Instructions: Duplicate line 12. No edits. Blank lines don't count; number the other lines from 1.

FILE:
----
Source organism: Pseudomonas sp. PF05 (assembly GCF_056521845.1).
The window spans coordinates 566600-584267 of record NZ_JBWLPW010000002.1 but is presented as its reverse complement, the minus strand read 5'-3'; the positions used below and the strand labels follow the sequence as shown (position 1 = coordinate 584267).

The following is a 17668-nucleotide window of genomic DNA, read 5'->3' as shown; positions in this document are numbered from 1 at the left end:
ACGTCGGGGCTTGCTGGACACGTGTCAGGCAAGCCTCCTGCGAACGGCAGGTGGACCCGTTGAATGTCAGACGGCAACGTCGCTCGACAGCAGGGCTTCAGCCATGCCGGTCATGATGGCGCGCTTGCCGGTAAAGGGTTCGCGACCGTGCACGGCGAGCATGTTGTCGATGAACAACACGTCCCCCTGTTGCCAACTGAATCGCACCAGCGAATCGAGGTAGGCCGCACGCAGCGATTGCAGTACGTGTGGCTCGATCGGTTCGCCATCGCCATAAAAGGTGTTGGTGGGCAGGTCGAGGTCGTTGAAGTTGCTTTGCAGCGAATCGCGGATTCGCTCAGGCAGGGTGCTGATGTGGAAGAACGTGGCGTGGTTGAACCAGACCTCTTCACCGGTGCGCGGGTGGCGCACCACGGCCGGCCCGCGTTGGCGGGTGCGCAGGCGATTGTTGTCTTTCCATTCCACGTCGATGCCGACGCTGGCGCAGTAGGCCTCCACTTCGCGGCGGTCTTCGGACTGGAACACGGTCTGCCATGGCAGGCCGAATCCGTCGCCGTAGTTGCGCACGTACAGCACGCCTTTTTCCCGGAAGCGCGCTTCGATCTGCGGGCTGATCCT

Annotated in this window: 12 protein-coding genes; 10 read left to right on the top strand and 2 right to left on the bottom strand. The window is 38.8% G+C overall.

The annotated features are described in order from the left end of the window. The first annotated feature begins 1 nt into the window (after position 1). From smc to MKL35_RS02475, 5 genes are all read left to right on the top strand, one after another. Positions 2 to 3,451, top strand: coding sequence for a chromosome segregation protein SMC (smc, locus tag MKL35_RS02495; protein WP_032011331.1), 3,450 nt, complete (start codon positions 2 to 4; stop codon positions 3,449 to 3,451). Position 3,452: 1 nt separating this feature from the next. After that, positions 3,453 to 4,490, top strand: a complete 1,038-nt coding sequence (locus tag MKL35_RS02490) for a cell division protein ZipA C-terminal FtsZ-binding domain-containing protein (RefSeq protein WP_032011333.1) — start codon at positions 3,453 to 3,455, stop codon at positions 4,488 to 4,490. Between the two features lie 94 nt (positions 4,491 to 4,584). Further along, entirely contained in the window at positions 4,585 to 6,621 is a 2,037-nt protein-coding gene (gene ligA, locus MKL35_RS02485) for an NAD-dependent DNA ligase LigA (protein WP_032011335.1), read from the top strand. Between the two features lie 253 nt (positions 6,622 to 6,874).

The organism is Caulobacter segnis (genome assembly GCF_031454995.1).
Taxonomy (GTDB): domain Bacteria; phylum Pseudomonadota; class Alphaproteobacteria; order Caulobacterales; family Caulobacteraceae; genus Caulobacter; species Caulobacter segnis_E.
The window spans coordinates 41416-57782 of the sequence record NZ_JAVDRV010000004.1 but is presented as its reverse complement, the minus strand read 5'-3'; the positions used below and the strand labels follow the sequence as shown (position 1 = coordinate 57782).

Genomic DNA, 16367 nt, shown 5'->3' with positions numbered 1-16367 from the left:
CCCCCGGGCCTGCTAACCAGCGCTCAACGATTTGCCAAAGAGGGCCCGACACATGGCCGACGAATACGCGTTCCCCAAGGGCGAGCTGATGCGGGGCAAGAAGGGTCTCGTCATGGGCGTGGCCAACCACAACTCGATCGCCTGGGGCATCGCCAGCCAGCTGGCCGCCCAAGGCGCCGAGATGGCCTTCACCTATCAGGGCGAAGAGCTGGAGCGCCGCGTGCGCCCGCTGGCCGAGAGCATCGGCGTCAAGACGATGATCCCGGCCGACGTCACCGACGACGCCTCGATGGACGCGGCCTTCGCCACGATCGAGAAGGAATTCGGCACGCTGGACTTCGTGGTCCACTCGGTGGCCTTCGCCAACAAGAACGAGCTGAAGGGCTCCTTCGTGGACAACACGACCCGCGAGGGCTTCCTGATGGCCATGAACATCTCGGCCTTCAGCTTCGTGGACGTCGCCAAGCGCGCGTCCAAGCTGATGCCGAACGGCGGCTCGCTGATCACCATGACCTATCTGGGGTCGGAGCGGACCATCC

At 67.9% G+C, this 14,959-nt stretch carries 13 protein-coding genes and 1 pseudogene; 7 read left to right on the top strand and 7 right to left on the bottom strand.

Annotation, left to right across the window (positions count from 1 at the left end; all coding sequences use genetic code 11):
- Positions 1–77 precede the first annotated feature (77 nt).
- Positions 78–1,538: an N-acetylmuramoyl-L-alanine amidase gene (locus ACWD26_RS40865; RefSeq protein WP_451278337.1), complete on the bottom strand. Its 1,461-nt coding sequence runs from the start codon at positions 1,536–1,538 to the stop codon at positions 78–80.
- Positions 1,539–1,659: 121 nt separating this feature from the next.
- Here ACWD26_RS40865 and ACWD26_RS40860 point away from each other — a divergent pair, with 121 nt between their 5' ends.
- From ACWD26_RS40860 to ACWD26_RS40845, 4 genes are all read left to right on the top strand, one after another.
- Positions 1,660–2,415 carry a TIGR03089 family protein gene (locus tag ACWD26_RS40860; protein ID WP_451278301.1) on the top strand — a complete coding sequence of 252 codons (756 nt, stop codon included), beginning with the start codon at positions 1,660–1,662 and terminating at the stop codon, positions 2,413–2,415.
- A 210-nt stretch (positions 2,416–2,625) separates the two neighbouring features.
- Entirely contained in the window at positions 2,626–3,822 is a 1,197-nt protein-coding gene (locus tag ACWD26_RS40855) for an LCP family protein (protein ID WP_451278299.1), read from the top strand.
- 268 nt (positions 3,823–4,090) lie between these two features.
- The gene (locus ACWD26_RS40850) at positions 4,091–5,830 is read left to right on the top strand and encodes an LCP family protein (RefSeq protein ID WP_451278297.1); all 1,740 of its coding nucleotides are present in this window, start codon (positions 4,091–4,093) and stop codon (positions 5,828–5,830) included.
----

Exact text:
At 67.9% G+C, this 14,959-nt stretch carries 13 protein-coding genes and 1 pseudogene; 7 read left to right on the top strand and 7 right to left on the bottom strand.